Since Facebook acquired Oculus in 2014, the tech industry has been buzzing about how CEO Mark Zuckerberg would change virtual reality from niche gaming tech to a revolutionary social platform. Now, just 3 years later, the social network has released Facebook Spaces, its first social VR software. And while it’s leaps and bounds ahead of the social competition, it currently feels more like Farmville than The Matrix.
So how does it work?
With an Oculus VR headset and Touch controllers, Facebook Spaces allows you to:
– Hang out in VR with up to 4 real-life friends (as 3D avatars)
– View and share 360-degree photos and videos
– Check out 2D Facebook content within virtual windows
– Draw 3D doodles
– Take avatar selfies using a VR selfie stick
And, for the near future, that’s basically it. In its current form, Spaces is a long way off from the Second Life-like experience many envisioned. In fact, it even falls short of existing VR software like Oculus Rooms, which incorporates gaming and 3rd party apps to a much greater extent.
As a tech demo however, it accomplishes its goal of providing a proof of concept for social-first VR and it has engaged the curiosity of the F8 audience about what VR may become 5-10 years down the road. It also hints at how Facebook plans to go after Gen Z, a generation that values things like real-time interaction, collaboration and gamification as part of the social networking experience – the very features platforms like Twitch and Live.ly have mastered with teens.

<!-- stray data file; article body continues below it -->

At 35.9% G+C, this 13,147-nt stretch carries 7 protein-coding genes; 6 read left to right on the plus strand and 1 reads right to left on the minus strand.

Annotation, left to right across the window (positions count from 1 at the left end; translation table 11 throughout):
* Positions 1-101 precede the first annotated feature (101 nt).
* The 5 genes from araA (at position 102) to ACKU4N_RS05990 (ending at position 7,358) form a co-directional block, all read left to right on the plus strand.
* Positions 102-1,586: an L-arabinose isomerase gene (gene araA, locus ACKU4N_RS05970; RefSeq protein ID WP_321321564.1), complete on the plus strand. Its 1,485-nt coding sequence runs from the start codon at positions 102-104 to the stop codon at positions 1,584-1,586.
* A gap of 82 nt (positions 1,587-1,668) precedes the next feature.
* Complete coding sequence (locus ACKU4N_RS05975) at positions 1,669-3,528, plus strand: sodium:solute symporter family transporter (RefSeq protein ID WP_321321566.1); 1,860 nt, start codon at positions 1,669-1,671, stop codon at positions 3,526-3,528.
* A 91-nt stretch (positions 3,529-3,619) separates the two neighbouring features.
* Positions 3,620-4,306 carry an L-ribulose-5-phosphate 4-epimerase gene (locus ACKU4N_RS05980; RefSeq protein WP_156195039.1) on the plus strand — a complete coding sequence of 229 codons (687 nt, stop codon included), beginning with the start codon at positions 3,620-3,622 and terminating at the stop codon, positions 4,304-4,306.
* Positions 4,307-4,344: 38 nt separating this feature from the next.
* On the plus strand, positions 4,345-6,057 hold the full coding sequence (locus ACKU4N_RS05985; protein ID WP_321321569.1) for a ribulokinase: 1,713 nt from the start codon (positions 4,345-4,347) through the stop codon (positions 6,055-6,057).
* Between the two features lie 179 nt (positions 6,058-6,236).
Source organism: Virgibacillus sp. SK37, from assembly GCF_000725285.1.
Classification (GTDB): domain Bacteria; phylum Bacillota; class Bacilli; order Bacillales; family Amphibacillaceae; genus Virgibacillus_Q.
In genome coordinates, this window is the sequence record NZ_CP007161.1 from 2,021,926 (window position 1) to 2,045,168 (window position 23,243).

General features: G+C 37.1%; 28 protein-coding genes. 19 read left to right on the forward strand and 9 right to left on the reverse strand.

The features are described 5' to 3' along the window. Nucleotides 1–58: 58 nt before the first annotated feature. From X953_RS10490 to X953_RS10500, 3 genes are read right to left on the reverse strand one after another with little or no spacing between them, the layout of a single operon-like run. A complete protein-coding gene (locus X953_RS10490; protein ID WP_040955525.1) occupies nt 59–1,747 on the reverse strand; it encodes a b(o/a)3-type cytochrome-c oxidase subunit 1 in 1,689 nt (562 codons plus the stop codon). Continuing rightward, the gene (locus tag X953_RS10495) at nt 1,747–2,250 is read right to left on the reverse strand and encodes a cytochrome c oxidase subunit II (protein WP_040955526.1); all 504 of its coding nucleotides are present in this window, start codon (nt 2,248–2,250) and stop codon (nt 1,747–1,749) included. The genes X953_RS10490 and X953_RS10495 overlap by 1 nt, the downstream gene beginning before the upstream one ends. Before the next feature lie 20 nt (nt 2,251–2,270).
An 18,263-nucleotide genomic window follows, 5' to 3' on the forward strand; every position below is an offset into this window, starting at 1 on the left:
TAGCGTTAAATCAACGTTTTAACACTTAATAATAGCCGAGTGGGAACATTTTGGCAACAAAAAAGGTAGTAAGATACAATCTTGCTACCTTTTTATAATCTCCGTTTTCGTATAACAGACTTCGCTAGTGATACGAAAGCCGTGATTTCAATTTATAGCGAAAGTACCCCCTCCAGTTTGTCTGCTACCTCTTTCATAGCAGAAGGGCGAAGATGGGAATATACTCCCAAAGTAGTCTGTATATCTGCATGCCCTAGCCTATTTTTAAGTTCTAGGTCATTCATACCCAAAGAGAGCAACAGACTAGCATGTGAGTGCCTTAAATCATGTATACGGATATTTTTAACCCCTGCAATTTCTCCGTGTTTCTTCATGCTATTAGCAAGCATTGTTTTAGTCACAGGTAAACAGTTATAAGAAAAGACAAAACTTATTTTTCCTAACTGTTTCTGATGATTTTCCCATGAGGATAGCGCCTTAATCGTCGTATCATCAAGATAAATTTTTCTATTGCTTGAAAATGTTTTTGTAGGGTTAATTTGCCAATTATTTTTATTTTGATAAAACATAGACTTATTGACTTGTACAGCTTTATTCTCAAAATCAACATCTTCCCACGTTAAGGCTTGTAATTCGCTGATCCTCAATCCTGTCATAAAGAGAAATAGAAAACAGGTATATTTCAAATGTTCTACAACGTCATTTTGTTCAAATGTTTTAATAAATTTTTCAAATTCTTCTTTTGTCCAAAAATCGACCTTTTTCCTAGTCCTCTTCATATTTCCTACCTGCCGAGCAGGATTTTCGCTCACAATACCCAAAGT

Why should brands care?
For marketers, there may be PR value in becoming a first-mover within Spaces. We can expect branded stickers, 3D objects, 360-degree content and more to start rolling out in the coming years. And for those who aren’t patient enough for Facebook to productize it, brands can publish their 360-degree photos and videos on Facebook now in the hopes that users will choose to view it within the Spaces experience.
In reality though, Facebook Spaces—and virtual reality in general—still don’t have the widespread adoption necessary to justify the high production costs for most brands. Virtual reality may be the next big thing, but for now, most people will still be consuming VR content through tech blog headlines, YouTuber videos, and by spinning in their office chairs with cell phones.
In short, virtual reality is still missing its killer app. Facebook Spaces won’t have anyone rushing to Best Buy to spend thousands of dollars on equipment just so they can take VR selfies. However, the promise of a VR future does feel a little bit closer, if only in concept.